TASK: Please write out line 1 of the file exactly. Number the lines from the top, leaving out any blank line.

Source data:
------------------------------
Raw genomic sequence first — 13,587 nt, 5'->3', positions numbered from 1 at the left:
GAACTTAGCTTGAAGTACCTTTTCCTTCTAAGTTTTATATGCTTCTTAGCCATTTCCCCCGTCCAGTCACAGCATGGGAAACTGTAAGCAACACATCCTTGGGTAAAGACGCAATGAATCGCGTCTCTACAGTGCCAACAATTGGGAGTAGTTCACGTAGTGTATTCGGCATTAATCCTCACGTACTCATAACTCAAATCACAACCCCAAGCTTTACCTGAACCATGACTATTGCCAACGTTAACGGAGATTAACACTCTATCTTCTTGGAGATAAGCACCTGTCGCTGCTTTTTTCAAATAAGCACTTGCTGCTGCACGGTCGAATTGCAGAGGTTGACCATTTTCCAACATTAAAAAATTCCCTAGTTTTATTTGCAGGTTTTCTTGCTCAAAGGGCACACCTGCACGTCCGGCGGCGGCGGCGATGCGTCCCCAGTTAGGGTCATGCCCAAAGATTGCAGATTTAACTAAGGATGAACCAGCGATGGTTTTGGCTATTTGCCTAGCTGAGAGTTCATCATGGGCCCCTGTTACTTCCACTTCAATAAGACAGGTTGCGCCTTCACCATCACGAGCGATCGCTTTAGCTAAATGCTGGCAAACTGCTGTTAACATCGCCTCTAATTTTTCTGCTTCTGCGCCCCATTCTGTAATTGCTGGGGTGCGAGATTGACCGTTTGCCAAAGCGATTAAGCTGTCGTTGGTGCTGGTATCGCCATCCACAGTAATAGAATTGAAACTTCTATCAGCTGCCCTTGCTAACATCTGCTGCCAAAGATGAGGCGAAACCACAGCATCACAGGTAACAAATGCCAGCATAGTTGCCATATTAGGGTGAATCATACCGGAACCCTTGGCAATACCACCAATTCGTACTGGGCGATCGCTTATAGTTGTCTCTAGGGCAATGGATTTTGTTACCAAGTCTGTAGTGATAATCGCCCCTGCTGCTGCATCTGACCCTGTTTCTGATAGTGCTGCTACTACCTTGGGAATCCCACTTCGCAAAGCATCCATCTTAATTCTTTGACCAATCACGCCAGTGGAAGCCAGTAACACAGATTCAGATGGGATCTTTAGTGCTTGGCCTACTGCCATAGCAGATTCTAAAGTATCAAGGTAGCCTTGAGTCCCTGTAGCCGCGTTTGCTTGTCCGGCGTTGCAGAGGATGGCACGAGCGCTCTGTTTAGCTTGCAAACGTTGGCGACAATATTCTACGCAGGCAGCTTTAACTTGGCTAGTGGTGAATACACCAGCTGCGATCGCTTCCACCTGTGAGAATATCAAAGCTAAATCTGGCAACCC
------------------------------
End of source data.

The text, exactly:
Raw genomic sequence first — 13,587 nt, 5'->3', positions numbered from 1 at the left: